SAO PAULO, Feb 14 (Reuters) - Weak sugar prices, government fuel price controls and a year of frost and drought are forcing Brazil’s listed sugar and ethanol companies to cut costs and consider layoffs, as earnings reports this week have shown.
Local sugar and ethanol units controlled by Louis Dreyfus , Cosan, Bunge, Tereos and others see the cuts as essential, to stem losses until sugar prices recover from four-year lows and they can limit or reverse the negative impact of government policies on their profitability.
Takeovers and other alternatives to consolidate the industry are tough because of bleak market conditions and debt taken on during a decade of expansion. Offers from newcomers in Asia and Europe are often too low to let potential sellers recoup their investments.
Even the weather is not cooperating. Severe drought has already led analysts to cut their outlook for the harvest that begins in the coming weeks.
And there are no clear signs of imminent relief.
COMPANIES’ LOSSES GROWING
Brazil’s biggest sugar and ethanol milling group, Raizen Energia SA expects a loss for the quarter ending Dec. 31, of 115.4 million reais ($48 million), compared with a profit of 164.3 million reais in the year-ago period. Raizen Energia is part of a joint venture between Brasil’s Cosan SA and Royal-Dutch Shell, the Anglo-Dutch oil company.
In addition to smaller sugar sales volumes, Raizen Energia blamed a 5 percent decline in the value of Brazil’s real against the dollar for the bulk of the losses.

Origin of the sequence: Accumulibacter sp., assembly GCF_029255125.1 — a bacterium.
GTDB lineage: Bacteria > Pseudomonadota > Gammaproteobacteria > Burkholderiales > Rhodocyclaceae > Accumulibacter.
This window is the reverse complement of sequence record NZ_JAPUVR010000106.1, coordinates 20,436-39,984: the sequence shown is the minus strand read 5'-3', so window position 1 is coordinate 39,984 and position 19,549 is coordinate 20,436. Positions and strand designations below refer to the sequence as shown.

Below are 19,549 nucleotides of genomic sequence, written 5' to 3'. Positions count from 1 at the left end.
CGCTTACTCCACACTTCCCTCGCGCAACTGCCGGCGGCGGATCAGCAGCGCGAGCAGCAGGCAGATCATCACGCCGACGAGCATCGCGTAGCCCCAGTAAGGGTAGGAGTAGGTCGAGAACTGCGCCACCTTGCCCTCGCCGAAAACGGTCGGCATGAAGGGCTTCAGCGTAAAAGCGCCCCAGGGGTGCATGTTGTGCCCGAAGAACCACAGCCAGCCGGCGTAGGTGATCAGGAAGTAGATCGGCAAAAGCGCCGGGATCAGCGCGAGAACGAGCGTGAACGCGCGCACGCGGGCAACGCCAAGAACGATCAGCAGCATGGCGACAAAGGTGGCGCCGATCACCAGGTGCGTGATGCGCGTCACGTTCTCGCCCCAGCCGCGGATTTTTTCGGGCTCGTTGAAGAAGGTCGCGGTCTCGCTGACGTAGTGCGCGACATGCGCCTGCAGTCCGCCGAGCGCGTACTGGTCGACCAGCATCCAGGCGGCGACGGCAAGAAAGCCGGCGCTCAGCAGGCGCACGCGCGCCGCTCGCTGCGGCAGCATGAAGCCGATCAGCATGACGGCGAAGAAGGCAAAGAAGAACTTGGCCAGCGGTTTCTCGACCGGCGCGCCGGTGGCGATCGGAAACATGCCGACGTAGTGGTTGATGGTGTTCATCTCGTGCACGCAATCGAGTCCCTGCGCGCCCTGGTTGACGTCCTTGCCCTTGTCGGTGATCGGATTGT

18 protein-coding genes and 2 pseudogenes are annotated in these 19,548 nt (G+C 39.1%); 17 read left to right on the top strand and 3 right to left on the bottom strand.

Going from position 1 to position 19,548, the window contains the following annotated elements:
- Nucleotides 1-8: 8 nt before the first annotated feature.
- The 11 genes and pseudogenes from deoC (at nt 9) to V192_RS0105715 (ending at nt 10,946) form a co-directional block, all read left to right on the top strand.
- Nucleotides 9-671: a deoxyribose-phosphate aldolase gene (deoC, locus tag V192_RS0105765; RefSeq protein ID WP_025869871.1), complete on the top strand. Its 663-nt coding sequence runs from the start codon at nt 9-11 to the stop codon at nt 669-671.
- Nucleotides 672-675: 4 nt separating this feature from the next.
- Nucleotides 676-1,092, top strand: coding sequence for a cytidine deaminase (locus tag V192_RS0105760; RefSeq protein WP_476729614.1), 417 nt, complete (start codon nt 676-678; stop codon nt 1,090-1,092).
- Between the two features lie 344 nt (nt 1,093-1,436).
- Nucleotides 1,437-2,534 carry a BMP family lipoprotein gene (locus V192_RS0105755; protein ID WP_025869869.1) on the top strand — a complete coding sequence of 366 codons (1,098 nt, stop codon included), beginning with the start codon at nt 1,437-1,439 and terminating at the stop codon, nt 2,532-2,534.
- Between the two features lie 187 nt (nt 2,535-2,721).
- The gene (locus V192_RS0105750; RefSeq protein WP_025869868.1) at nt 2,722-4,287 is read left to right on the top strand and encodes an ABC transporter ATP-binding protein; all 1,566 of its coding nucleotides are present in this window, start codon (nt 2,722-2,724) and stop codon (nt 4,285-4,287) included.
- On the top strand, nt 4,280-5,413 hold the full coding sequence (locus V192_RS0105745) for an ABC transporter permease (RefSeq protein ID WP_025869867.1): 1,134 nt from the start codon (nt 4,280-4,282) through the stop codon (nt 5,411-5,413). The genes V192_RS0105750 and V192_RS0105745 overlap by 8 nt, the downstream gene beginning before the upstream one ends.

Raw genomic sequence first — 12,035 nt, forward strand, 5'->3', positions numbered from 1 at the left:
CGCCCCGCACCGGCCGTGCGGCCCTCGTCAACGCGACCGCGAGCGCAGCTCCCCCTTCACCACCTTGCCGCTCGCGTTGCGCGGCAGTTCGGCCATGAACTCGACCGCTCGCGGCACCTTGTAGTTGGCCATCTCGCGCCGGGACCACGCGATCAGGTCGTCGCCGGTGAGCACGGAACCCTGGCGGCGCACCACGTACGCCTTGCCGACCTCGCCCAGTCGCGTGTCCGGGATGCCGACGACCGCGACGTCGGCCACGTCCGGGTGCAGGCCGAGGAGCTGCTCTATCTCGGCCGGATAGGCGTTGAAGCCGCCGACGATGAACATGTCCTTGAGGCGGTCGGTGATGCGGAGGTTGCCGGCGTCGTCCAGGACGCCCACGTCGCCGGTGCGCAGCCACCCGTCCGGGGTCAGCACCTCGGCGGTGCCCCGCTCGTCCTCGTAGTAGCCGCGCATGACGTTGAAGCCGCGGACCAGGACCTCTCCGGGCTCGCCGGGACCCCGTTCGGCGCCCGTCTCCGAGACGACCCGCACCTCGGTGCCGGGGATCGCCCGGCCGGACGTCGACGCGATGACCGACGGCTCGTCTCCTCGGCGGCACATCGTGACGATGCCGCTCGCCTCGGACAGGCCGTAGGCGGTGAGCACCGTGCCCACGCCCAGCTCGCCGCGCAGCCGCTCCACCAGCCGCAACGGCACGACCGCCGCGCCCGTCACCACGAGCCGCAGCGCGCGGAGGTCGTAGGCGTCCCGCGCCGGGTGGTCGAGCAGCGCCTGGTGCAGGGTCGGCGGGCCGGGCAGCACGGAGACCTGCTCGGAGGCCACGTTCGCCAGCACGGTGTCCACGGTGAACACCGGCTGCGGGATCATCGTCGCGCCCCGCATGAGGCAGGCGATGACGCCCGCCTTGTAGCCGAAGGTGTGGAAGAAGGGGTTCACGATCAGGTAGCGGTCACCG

The company said it continues to make new investments in technology to improve efficiency, such as cellulosic ethanol production allowing the company to extract sugars from more of each kilogram of cane harvested. However, investments have slowed in the expansion of cane production, one of the most capital intensive aspects of the business.
Brazil’s second biggest milling group, Biosev, the sugar and ethanol spinoff of French commodities firm Louis Dreyfus, on Thursday reported a loss of 203.7 million reais in the last three months of 2013, 24 percent more than a year earlier. Last July frost hurt cane fields supplying some of the company’s 12 mills in Mato Grosso do Sul state and its cane crushing, sugar and ethanol output suffered as a result.
The 6 percent slide in sugar prices in the October-December quarter made Biosev’s business challenging, the company said.
Biosev’s capital spending in the nine months through December fell 21 percent to 681 million reais from a year ago.
White Plains-based Bunge Ltd said on Thursday that it had contracted investment bank Morgan Stanley to review options for its money-losing sugar and ethanol milling business in Brazil, which the company bought for $2 billion in 2009 and may now be prepared to sell.
Despite difficulties, some millers turned mild profits.
French milling group Tereos International SA, which controls Grupo Guarani SA, reported a profit of 19 million reais, down 10 percent from a year ago, in part due to a 20 percent increase in tax liabilities. The company also cut investments 24 percent in nine months to 588 million reais.
São Martinho SA was the only of the major groups to post consistently steady profits this season, including net income of 128.6 million reais in the quarter ending Dec. 31, according to a Thursday filing.